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Mesopotamia / Religions /
Ziggurat
Akkadian: ziqqurrat
Arabic: ziquwra
Hebrew: ziguret



The actual Ziggurat of Ur.
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The actual Ziggurat of Ur

Model of a the ziggurat of Ur when in complete state.
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Model of a the ziggurat of Ur when in complete state.

Model of the ziggurat at Babylon.
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Model of the ziggurat at Babylon.

Ziggurat of Agargouf, Iraq.
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Ziggurat of Agargouf, Iraq. The main monument of the Kassites.

Temple-tower used in Mesopotamian religions, being the foremost religious edifice.
Ziggurats were built and used from around 2200 BCE until 500 BCE. Today, about 25 remain, found in an area from southern Babylonia all the way north to Assyria. The best preserved is the ziggurat of Nanna in Ur (today Iraq), while the largest is found at Chogha Zanbil in Elam (today Iran). The latter of these is believed to have been nearly 50 metres high, but only half of that height remains.
The ziggurats were built of mud brick, with facades made from glazed brick. The base was either square or rectangular, and the most common size for it was either 50x50 or 40x50 metres. From the base, new steps were added, until the ziggurat was topped by a small sanctuary.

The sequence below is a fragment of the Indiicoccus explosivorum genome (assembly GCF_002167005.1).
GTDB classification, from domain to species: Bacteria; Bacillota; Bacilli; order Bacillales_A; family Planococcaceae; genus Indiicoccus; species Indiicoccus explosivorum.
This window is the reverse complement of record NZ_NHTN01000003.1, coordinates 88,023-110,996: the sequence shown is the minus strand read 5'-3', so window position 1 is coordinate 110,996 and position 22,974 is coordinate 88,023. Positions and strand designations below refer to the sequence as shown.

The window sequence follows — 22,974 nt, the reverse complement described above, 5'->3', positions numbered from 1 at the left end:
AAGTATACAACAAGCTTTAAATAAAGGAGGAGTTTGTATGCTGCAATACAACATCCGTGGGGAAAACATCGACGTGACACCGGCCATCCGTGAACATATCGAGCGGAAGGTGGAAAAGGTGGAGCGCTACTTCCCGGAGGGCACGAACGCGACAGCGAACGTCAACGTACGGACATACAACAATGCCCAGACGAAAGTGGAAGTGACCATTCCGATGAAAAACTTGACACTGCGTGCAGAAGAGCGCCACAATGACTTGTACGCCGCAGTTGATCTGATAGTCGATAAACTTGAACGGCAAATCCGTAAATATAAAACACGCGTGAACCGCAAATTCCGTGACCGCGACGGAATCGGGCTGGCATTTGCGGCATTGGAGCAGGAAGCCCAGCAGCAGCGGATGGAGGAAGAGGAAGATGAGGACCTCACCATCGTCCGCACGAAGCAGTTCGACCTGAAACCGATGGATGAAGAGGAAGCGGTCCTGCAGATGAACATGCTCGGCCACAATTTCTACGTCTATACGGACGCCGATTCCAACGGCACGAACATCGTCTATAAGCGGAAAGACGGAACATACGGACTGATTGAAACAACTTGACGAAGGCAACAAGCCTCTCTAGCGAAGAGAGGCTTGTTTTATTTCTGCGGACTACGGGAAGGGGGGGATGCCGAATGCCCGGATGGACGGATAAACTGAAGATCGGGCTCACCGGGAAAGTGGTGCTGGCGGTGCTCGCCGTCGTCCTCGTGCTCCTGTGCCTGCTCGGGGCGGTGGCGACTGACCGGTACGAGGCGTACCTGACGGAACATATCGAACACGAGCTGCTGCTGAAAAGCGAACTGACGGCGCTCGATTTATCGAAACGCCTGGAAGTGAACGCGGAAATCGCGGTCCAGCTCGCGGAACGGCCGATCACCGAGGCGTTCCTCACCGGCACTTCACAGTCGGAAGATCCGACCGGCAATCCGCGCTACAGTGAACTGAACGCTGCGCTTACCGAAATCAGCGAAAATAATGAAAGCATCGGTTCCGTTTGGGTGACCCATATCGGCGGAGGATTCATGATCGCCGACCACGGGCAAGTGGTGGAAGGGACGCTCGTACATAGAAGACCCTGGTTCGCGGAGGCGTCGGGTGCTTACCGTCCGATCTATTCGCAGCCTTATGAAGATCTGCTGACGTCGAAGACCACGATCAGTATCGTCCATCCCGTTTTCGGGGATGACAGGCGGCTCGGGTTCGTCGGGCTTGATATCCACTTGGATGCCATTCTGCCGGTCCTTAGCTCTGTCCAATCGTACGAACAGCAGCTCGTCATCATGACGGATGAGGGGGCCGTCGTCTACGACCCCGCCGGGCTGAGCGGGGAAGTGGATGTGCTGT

All walls were sloping, and all horizontal lines were slightly convex, in order to make them less rigid when seen by the human eye. It is believed that the sloping walls were covered with trees and shrubs.
Ascent to the top was either by a triple stairway or by a spiral ramp. But for half of the existing ziggurats, there are no visible means of ascent.

Symbolism
The ziggurat was probably not the place of public worship or ceremonies, but rather the house of God. Through the ziggurat, the gods could be close to mankind. The cults in the ziggurats were performed and witnessed only by the priests, and their assignments were to provide for all the needs of the gods.
There are several ideas about the symbolic meaning behind the ziggurats. One is that they were reconstructions of the mountain temples that the new inhabitants to Mesopotamia used to erect while they lived in either the Taurus (now Turkey) or the Zagros Mountains (now Iran).
Another theory tells that the ziggurat was a reconstruction of the cosmic mountain from the creation myths.
A third theory tells us that the ziggurat was built as a bridge between heaven and earth.
A fourth theory is linked with Egypt, where the predating step pyramids have many similarities to the ziggurat, and people and ideas moved between distant regions even in ancient times. All four theories can be true at the same time, at least in part.

Building and Inauguration
While the pyramids of Egypt have presented us with a mystery to how they were built, we do not have the same problem with the ziggurats. Where the the largest and finest pyramids were built from enormous stones often transported for long distance, the ziggurats were built from small mud bricks that was locally produced.
In one of the local myths we hear about how King Gudea of Lagash was given the assignment to erect a ziggurat by the god Ningirsu who appeared to him in a dream. Ningirsu even presented to Gudea how the ziggurat should look like.
The process of building the ziggurat was in itself a religious act, everyone participating had to be good, honest human beings, and during the building period, frequent offerings had to brought forth to the gods.
The initiation of the completed temple was a great celebration often lasting several days. During this celebration, a holy wedding between two of the gods was staged, and plenty of offerings were presented to the most important gods.




By Tore Kjeilen